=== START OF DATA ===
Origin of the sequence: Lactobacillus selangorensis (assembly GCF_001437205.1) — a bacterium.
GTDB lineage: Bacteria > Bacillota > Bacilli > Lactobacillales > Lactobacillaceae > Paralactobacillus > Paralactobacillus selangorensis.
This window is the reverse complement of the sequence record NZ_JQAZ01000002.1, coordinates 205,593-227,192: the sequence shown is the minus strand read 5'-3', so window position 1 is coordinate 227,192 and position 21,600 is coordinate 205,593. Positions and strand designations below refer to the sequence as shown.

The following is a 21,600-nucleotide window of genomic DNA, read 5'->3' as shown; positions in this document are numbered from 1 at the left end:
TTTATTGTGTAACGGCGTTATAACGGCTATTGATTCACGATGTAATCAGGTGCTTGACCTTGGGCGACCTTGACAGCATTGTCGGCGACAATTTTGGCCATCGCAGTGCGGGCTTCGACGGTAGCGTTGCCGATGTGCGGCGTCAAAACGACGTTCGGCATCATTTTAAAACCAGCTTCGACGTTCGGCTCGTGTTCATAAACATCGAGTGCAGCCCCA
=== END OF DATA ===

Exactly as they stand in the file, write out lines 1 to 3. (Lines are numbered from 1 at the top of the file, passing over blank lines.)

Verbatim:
Origin of the sequence: Lactobacillus selangorensis (assembly GCF_001437205.1) — a bacterium.
GTDB lineage: Bacteria > Bacillota > Bacilli > Lactobacillales > Lactobacillaceae > Paralactobacillus > Paralactobacillus selangorensis.
This window is the reverse complement of the sequence record NZ_JQAZ01000002.1, coordinates 205,593-227,192: the sequence shown is the minus strand read 5'-3', so window position 1 is coordinate 227,192 and position 21,600 is coordinate 205,593. Positions and strand designations below refer to the sequence as shown.